What if you could run Mac OS on a Nintendo Wii game console? That’s probably not a thought that has occurred to many Wii owners or Mac OS users, but that is no excuse not to give it a try, as [Michael] handily demonstrates in a recent video by running Mac OS 9 on a Nintendo’s legendary console. The first major issue is what anyone who has ever tried to put a Hackintosh together knows: just because a target system runs the same CPU architecture can you necessarily install Mac OS (or OS X) for Intel x86 on any Intel x86 system. The same is true for the Wii with its PowerPC CPU and running Mac OS 9 for PowerPC on it.
In order to make this work, a workaround is employed, which uses the fossilized Mac-on-Linux project to run PowerPC Mac OS essentially on Linux for the Wii. This is a kernel module which allows Mac OS to run at basically native speeds on Linux, but it being a Linux kernel module, it meant that [Michael] had to hunt down the correct kernel to go with it. After creating an SD card with a functioning bootloader, he was able to boot into Wii Linux with MoL enabled, and try to install Mac OS.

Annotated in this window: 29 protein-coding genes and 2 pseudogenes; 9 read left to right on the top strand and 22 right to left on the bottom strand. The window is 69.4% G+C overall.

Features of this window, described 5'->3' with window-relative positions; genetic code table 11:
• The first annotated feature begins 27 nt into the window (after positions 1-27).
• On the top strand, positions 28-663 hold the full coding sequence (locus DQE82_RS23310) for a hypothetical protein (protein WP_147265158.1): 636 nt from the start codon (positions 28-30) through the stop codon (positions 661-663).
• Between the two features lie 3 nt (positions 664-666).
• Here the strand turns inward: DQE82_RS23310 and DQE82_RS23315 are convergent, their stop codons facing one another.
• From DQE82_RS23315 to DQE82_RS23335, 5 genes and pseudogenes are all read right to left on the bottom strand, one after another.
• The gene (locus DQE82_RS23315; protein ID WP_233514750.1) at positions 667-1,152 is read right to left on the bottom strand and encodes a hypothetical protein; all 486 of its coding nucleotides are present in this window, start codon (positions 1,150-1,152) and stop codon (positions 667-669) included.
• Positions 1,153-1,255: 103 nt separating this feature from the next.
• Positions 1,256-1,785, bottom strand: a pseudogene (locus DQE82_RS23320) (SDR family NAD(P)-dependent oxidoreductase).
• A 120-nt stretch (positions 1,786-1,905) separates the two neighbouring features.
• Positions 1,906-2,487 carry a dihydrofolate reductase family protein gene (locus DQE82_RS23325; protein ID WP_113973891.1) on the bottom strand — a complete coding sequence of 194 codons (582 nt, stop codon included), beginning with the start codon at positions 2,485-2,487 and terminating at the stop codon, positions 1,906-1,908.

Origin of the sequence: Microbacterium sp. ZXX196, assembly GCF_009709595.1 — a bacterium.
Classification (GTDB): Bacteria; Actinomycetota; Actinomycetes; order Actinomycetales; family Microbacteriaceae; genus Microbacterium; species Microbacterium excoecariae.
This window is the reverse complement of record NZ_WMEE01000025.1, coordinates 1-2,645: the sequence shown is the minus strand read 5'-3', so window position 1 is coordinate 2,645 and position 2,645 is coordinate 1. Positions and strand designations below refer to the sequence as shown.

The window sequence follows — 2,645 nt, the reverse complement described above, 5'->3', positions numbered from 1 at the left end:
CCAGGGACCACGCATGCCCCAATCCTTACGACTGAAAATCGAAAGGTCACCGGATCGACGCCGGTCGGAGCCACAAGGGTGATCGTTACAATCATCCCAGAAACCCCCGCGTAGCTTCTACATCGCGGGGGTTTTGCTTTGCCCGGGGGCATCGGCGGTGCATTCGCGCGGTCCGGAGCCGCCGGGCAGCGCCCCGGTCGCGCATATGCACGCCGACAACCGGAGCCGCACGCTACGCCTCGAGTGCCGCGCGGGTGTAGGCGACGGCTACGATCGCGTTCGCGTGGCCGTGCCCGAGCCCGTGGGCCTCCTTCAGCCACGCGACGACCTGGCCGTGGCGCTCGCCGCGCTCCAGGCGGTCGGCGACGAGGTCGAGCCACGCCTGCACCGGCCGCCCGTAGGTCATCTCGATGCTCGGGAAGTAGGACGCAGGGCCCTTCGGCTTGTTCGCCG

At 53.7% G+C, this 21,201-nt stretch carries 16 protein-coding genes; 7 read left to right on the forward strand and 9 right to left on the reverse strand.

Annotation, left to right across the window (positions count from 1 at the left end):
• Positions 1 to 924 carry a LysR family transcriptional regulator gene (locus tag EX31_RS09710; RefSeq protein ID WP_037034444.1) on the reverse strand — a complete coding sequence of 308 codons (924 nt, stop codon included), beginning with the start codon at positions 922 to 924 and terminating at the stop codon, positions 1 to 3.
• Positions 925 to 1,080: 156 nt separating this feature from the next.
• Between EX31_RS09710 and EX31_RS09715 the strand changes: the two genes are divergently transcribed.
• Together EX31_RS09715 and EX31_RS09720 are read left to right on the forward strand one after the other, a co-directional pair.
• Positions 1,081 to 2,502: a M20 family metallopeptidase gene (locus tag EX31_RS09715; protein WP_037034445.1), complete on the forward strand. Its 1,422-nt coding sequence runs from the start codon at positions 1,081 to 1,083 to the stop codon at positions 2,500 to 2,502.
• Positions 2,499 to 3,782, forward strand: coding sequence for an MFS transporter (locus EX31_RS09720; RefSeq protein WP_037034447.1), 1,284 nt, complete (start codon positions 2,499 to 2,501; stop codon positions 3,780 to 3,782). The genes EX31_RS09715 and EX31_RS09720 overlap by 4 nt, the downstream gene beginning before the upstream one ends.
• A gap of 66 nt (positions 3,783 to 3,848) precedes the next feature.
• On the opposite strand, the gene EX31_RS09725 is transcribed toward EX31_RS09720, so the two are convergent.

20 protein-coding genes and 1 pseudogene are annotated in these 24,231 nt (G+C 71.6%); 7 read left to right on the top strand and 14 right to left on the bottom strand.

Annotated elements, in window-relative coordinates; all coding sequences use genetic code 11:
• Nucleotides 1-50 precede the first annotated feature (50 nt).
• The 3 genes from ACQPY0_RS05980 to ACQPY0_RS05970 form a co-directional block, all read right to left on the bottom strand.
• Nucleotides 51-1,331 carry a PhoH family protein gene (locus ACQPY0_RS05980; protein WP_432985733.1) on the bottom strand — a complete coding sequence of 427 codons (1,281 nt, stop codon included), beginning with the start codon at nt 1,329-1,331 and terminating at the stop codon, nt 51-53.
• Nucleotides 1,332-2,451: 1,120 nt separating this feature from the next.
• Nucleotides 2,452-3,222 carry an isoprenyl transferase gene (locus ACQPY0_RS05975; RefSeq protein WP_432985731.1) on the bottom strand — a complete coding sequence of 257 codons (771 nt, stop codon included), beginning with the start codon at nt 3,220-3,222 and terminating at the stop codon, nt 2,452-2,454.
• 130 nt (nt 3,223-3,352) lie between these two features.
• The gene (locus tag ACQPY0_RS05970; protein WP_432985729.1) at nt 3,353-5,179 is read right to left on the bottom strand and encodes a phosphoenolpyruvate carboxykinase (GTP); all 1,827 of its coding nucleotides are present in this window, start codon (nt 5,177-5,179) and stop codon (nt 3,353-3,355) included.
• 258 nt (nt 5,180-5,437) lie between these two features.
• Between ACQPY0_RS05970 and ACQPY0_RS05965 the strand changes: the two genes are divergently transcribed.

OS X didn’t work for some reason, but Mac OS 9 did work, albeit with severe font rendering and audio glitches. All of which seems to come down to that while it is possible to get Mac OS running on the Wii, doing so is definitely more for the challenge and experience. By the way, if all this sounds a bit familiar, it’s because [Michael] referenced the Mac-on-Wii work that [Dandu] did last year to make this latest iteration happen.
LoRa is a communications method that allows for long range radio contacts to be made using typically low-powered devices. This shouldn’t be surprising given that LoRa is short for “long range” which typically involves distances on the order of a few kilometers. However, a group of students are taking the “long range” moniker to the extreme by attempting to send and receive a signal with a total path of around 768,000 kilometers by using some specialized equipment to bounce a LoRa signal off of the moon and receive it back on Earth.